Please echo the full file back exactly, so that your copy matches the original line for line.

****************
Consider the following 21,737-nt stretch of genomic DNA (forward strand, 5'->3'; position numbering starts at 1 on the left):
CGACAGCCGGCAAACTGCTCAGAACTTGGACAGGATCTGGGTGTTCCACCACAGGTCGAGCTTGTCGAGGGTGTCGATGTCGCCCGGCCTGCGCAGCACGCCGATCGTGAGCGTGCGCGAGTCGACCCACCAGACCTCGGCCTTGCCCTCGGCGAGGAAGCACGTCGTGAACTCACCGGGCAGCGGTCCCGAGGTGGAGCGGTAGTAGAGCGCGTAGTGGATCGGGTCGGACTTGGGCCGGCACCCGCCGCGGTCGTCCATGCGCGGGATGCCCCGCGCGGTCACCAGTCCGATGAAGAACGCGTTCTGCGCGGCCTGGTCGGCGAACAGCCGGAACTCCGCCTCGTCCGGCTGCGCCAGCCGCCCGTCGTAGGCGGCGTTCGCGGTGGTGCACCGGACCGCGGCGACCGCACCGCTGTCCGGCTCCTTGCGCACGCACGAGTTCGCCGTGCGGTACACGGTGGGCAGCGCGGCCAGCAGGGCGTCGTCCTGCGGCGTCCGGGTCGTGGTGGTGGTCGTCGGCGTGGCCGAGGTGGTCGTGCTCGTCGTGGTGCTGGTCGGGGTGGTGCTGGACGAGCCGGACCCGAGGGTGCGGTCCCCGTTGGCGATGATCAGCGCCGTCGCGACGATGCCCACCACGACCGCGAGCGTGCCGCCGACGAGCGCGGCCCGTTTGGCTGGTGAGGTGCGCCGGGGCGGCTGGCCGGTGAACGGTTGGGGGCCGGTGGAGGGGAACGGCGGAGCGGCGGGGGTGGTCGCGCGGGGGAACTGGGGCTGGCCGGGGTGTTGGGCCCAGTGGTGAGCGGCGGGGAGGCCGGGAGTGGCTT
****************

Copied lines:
Consider the following 21,737-nt stretch of genomic DNA (forward strand, 5'->3'; position numbering starts at 1 on the left):
CGACAGCCGGCAAACTGCTCAGAACTTGGACAGGATCTGGGTGTTCCACCACAGGTCGAGCTTGTCGAGGGTGTCGATGTCGCCCGGCCTGCGCAGCACGCCGATCGTGAGCGTGCGCGAGTCGACCCACCAGACCTCGGCCTTGCCCTCGGCGAGGAAGCACGTCGTGAACTCACCGGGCAGCGGTCCCGAGGTGGAGCGGTAGTAGAGCGCGTAGTGGATCGGGTCGGACTTGGGCCGGCACCCGCCGCGGTCGTCCATGCGCGGGATGCCCCGCGCGGTCACCAGTCCGATGAAGAACGCGTTCTGCGCGGCCTGGTCGGCGAACAGCCGGAACTCCGCCTCGTCCGGCTGCGCCAGCCGCCCGTCGTAGGCGGCGTTCGCGGTGGTGCACCGGACCGCGGCGACCGCACCGCTGTCCGGCTCCTTGCGCACGCACGAGTTCGCCGTGCGGTACACGGTGGGCAGCGCGGCCAGCAGGGCGTCGTCCTGCGGCGTCCGGGTCGTGGTGGTGGTCGTCGGCGTGGCCGAGGTGGTCGTGCTCGTCGTGGTGCTGGTCGGGGTGGTGCTGGACGAGCCGGACCCGAGGGTGCGGTCCCCGTTGGCGATGATCAGCGCCGTCGCGACGATGCCCACCACGACCGCGAGCGTGCCGCCGACGAGCGCGGCCCGTTTGGCTGGTGAGGTGCGCCGGGGCGGCTGGCCGGTGAACGGTTGGGGGCCGGTGGAGGGGAACGGCGGAGCGGCGGGGGTGGTCGCGCGGGGGAACTGGGGCTGGCCGGGGTGTTGGGCCCAGTGGTGAGCGGCGGGGAGGCCGGGAGTGGCTT